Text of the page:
Wednesday, 12 September 2012

Some more on the signals at Glendale

During the 1864 election campaign there was a dispute about whether McClellan was on the armoured corvette USS Galena during the last three days of the Seven Days Battles (30th June, 1st and 2nd July). Of course neither the extreme Democrats (who tried to argue he wasn't on the Galena) nor extreme Republicans (who tried to argue he spent the whole period on the Galena and contributed nothing to the campaign) were right.

Now of course it's accepted he spent a lot of time onboard USS Galena. However the notion that he did not influence the battle from there is questionable. Stephen Sears denie McClellan had any telegraphic communications with his army and believes McClellan had "lost the courage to command" (Gates of Richmond pgs 280-1). Of course he is utterly wrong in this as Lt Clum's signals detachment accompanied McClellan and kept him in contact with his army. One must speculate how he missed a lot of evidence that completely undermines his argument.

The evidence of the assistant surgeon of USS Galena, himself apparently quite an extreme radical Republican gives some detail about the signals. See

One of the most important pieces in this testimony is what the message that brought McClellan ashore. There were two messages close together reading:

"McCall is breaking"


"Sumner is having a hard time."

These messages (apparently from Porter) caused McClellan it immediately return to shore and make a beeline for Sumner. By the time he arrived Sumner and Heintzelmann had moved forces and had repelled Longstreet.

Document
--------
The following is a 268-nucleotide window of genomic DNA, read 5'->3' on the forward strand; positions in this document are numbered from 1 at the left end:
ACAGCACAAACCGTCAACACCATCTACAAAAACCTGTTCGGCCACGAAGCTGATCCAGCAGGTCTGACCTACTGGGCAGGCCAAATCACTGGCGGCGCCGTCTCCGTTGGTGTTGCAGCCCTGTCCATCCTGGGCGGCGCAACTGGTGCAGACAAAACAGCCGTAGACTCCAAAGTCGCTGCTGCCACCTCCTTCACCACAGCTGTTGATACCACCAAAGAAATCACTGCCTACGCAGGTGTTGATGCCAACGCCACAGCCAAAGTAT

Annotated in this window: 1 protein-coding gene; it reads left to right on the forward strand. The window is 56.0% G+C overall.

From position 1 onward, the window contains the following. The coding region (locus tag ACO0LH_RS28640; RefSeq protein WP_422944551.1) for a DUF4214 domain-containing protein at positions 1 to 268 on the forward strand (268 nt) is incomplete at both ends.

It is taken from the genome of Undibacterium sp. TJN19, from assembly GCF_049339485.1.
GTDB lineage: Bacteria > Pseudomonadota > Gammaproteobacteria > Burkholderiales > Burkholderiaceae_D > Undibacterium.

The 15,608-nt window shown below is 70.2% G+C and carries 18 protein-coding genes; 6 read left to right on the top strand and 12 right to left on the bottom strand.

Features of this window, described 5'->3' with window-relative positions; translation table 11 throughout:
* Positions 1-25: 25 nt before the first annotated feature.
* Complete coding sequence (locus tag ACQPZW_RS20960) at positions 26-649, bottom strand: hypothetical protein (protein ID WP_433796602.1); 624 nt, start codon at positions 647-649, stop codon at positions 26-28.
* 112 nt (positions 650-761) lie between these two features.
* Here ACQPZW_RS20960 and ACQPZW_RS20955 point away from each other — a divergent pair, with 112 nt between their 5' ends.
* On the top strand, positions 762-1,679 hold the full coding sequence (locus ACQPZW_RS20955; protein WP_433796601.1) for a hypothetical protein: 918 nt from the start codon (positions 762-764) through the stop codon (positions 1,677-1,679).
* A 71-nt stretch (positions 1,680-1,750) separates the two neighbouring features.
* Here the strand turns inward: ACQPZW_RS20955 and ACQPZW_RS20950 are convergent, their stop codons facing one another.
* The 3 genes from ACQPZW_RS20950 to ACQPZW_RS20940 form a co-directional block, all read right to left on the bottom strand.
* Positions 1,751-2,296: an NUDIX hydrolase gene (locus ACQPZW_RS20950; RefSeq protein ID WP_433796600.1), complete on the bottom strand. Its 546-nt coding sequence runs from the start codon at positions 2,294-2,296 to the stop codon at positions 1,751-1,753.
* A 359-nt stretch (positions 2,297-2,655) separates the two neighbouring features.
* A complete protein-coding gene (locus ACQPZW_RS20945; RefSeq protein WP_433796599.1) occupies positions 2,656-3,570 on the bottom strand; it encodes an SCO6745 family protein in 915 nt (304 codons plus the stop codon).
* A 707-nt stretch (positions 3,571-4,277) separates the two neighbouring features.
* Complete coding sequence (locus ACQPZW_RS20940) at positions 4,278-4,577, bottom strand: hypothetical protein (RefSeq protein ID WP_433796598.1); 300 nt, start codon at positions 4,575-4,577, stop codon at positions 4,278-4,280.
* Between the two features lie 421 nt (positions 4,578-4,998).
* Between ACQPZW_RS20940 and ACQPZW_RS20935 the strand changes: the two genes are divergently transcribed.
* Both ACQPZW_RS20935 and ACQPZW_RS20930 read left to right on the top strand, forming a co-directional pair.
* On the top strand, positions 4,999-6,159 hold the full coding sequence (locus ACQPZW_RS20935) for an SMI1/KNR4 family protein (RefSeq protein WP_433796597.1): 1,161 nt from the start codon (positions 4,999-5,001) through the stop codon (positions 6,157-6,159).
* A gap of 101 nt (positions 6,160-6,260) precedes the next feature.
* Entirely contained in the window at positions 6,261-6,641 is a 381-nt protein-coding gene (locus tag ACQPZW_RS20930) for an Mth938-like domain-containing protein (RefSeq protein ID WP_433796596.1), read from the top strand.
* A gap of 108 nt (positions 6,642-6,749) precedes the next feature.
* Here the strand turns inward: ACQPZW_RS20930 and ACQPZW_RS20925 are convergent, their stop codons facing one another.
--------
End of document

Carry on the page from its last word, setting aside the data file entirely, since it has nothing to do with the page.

The timings of McClellan's movements are confused in the literature. Even Ethan Rafuse (considered by some to be a "McClellan supporter", something I don't really agree with) suggests McClellan didn't arrive onshore until 9-10pm, which given Heintzelmann's 8pm meeting with McClellan seems to be much later than he came ashore.

On thing that is notable is that the next time McClellan had to go to a meeting with Rodgers he sent a very specific note to Sumner that he was in command due to seniority. Why? I would hazard he was unhappy that Sumner didn't "step up" as he automatically should (see Sumner's testimony to the JCCW: ) and spelt out that as senior Corps Commander he was also 2i/c, although responsibility seems to have been something Sumner made a virtue out of avoiding (just as Franklin and Burnside made a virtue out of ignoring orders).

More work needs doing on McClellan's movements that day, and what signals he sent and received from the Galena. I suspect a very different picture that Sears et al. will prove to be correct.

1 comment:

Mike said...

Great post. Seems like there are a never-ending supply of poorly researched Sears tidbits to correct, one at a time.